It seems that almost overnight Tiger's soft, shiny fur has turned dry and brittle. Your formerly contented pal is scratching, and you notice dandruff. Feline skin and fur problems occur for a variety of reasons. Sometimes it's an internal issue, while other times outside factors may be the culprit.
Abnormally rough fur can be a sign that you're feeding Tiger an inadequate diet. Low-quality bargain foods or poorly balanced home meals might lack nutrients his coat needs to stay in top shape. If you're giving him a premium type of food, he still might be allergic to some ingredient, which ultimately affects his skin and fur. Talk with your veterinarian about what you're feeding Tiger. If your vet suspects an allergy, he may suggest trying an allergen-free food to see if it helps eliminate coat problems.
If your purring pal stays inside all of the time, his built-in grooming tongue most likely can get rid of dirt particles and grime. If you let him wander around outside, or if he gets into something messy, you'll have to give him a bath. While you probably love the floral aroma of your own shampoo, bathing dries out Tiger's skin, removing some of its natural oils and leading to a brittle coat. A shampoo designed for humans may further strip those oils from his healthy coat. Use a shampoo made for cats, and avoid bathing him at all, unless he's really filthy. Usually, all Tiger needs is a solid brushing session to remove dirt and dander from his fur, reducing any need for lathering up.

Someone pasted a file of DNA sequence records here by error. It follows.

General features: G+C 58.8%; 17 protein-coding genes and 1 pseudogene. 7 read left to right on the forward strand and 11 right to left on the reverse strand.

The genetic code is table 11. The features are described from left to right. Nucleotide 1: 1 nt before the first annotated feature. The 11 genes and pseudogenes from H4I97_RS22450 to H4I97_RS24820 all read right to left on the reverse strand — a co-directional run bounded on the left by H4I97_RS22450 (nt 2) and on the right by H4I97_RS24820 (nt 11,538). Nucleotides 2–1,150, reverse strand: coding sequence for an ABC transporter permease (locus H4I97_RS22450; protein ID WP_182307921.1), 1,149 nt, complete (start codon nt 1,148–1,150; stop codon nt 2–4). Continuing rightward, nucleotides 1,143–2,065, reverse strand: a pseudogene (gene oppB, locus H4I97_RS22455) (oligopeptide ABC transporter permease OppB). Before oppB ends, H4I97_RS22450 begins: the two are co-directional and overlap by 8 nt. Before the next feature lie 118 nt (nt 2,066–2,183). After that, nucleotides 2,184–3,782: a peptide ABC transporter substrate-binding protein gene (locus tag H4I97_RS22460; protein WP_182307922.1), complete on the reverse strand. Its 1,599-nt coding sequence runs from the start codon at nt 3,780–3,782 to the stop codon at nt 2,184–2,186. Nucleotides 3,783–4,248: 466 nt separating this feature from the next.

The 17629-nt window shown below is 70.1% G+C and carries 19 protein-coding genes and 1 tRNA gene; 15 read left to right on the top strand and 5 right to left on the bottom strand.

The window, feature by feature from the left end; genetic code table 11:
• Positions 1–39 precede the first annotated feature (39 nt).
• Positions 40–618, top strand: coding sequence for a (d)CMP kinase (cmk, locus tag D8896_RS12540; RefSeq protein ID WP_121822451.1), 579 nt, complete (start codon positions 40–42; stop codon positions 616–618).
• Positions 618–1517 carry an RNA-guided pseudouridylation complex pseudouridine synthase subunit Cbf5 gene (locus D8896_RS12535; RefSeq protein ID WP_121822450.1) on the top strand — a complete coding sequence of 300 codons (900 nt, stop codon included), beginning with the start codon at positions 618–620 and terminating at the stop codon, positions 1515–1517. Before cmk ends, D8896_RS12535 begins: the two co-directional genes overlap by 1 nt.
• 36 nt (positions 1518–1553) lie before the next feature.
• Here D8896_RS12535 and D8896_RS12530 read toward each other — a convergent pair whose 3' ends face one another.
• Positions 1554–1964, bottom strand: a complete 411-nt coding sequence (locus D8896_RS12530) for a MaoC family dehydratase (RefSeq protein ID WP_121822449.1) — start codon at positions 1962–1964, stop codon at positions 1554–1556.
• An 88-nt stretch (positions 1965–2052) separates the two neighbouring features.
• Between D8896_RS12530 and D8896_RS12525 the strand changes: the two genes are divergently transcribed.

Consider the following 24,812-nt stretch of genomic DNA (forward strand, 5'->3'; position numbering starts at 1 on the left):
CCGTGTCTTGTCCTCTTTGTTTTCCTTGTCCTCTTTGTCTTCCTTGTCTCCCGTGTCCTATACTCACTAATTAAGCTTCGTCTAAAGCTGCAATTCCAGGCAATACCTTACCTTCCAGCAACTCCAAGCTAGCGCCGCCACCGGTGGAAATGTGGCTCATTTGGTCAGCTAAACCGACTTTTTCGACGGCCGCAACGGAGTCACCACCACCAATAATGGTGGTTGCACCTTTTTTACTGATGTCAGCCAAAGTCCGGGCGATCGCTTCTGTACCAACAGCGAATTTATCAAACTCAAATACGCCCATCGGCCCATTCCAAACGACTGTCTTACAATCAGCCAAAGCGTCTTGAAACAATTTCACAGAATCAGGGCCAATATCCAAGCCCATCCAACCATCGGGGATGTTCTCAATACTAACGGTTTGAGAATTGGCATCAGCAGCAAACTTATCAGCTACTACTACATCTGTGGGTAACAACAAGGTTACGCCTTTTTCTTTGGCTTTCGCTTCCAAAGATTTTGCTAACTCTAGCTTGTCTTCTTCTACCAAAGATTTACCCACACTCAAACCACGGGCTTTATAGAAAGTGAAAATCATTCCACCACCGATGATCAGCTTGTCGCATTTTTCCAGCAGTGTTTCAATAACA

A skin disorder may be making Tiger's soft, fluffy jacket dry and brittle. Fungal and bacterial infections, as well as parasites, can aggravate his outer layer and make patches of fur fall out. You'll notice redness and swelling surrounding the areas of his bald patches. He'll be uncomfortable, so he'll scratch and chew at the irritated spots, escalating the irritation and fur loss. Take Tiger to your vet before the problem worsens. Your veterinarian can prescribe medications to tame these skin problems.
A hidden health problem may be behind Tiger's sudden onset of dry and brittle fur. Even after your vet puts your pal on a sound diet, if his digestive tract isn't working properly, he won't be able to absorb all of the nutrients his skin needs for health. Malabsorption from gastrointestinal diseases may be a hidden cause of skin and coat problems, says the Cornell University College of Veterinary Medicine. Tiger may need X-rays or lab work to determine if his system is properly absorbing enough nutrients from his diet.
Melodie Anne Coffman specializes in overall wellness, with particular interests in women's health and personal defense. She holds a master's degree in food science and human nutrition and is a certified instructor through the NRA. Coffman is pursuing her personal trainer certification in 2015.